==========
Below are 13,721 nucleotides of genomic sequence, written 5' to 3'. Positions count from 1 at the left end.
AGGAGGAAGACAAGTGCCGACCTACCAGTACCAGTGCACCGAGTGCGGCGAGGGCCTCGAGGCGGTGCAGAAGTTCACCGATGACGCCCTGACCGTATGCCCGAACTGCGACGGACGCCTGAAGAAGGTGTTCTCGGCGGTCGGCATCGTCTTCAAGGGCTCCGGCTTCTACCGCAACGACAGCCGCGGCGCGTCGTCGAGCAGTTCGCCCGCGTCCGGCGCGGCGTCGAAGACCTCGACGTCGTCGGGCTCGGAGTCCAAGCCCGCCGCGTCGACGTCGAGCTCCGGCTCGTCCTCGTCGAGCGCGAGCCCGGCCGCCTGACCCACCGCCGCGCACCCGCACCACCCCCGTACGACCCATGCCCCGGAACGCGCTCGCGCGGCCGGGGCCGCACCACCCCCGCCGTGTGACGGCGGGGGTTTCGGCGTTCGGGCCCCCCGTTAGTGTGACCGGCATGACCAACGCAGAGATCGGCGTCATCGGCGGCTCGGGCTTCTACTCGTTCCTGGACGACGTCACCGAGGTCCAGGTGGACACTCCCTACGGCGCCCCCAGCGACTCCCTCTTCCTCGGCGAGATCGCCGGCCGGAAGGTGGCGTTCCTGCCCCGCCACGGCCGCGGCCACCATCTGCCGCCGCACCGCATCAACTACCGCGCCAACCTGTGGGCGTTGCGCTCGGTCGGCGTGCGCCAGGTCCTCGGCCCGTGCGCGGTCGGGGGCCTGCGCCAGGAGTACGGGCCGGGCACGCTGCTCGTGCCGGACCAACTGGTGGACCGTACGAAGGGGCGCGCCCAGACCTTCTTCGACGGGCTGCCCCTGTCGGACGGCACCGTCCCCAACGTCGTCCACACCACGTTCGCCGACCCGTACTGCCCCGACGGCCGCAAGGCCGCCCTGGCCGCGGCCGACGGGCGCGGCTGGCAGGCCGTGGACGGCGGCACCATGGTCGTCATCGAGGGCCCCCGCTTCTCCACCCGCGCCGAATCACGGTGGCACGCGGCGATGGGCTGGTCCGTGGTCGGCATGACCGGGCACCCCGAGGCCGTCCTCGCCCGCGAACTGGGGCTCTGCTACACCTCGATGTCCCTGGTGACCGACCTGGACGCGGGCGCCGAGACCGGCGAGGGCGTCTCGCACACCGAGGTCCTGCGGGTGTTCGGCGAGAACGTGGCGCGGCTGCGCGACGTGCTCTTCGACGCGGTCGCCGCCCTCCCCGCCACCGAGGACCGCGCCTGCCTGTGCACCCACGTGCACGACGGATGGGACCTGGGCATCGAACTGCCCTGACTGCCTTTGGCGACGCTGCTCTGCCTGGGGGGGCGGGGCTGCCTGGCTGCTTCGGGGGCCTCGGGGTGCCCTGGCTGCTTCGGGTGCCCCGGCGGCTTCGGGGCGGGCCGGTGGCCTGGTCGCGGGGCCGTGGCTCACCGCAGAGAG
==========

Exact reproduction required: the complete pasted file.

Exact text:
Below are 13,721 nucleotides of genomic sequence, written 5' to 3'. Positions count from 1 at the left end.
AGGAGGAAGACAAGTGCCGACCTACCAGTACCAGTGCACCGAGTGCGGCGAGGGCCTCGAGGCGGTGCAGAAGTTCACCGATGACGCCCTGACCGTATGCCCGAACTGCGACGGACGCCTGAAGAAGGTGTTCTCGGCGGTCGGCATCGTCTTCAAGGGCTCCGGCTTCTACCGCAACGACAGCCGCGGCGCGTCGTCGAGCAGTTCGCCCGCGTCCGGCGCGGCGTCGAAGACCTCGACGTCGTCGGGCTCGGAGTCCAAGCCCGCCGCGTCGACGTCGAGCTCCGGCTCGTCCTCGTCGAGCGCGAGCCCGGCCGCCTGACCCACCGCCGCGCACCCGCACCACCCCCGTACGACCCATGCCCCGGAACGCGCTCGCGCGGCCGGGGCCGCACCACCCCCGCCGTGTGACGGCGGGGGTTTCGGCGTTCGGGCCCCCCGTTAGTGTGACCGGCATGACCAACGCAGAGATCGGCGTCATCGGCGGCTCGGGCTTCTACTCGTTCCTGGACGACGTCACCGAGGTCCAGGTGGACACTCCCTACGGCGCCCCCAGCGACTCCCTCTTCCTCGGCGAGATCGCCGGCCGGAAGGTGGCGTTCCTGCCCCGCCACGGCCGCGGCCACCATCTGCCGCCGCACCGCATCAACTACCGCGCCAACCTGTGGGCGTTGCGCTCGGTCGGCGTGCGCCAGGTCCTCGGCCCGTGCGCGGTCGGGGGCCTGCGCCAGGAGTACGGGCCGGGCACGCTGCTCGTGCCGGACCAACTGGTGGACCGTACGAAGGGGCGCGCCCAGACCTTCTTCGACGGGCTGCCCCTGTCGGACGGCACCGTCCCCAACGTCGTCCACACCACGTTCGCCGACCCGTACTGCCCCGACGGCCGCAAGGCCGCCCTGGCCGCGGCCGACGGGCGCGGCTGGCAGGCCGTGGACGGCGGCACCATGGTCGTCATCGAGGGCCCCCGCTTCTCCACCCGCGCCGAATCACGGTGGCACGCGGCGATGGGCTGGTCCGTGGTCGGCATGACCGGGCACCCCGAGGCCGTCCTCGCCCGCGAACTGGGGCTCTGCTACACCTCGATGTCCCTGGTGACCGACCTGGACGCGGGCGCCGAGACCGGCGAGGGCGTCTCGCACACCGAGGTCCTGCGGGTGTTCGGCGAGAACGTGGCGCGGCTGCGCGACGTGCTCTTCGACGCGGTCGCCGCCCTCCCCGCCACCGAGGACCGCGCCTGCCTGTGCACCCACGTGCACGACGGATGGGACCTGGGCATCGAACTGCCCTGACTGCCTTTGGCGACGCTGCTCTGCCTGGGGGGGCGGGGCTGCCTGGCTGCTTCGGGGGCCTCGGGGTGCCCTGGCTGCTTCGGGTGCCCCGGCGGCTTCGGGGCGGGCCGGTGGCCTGGTCGCGGGGCCGTGGCTCACCGCAGAGAG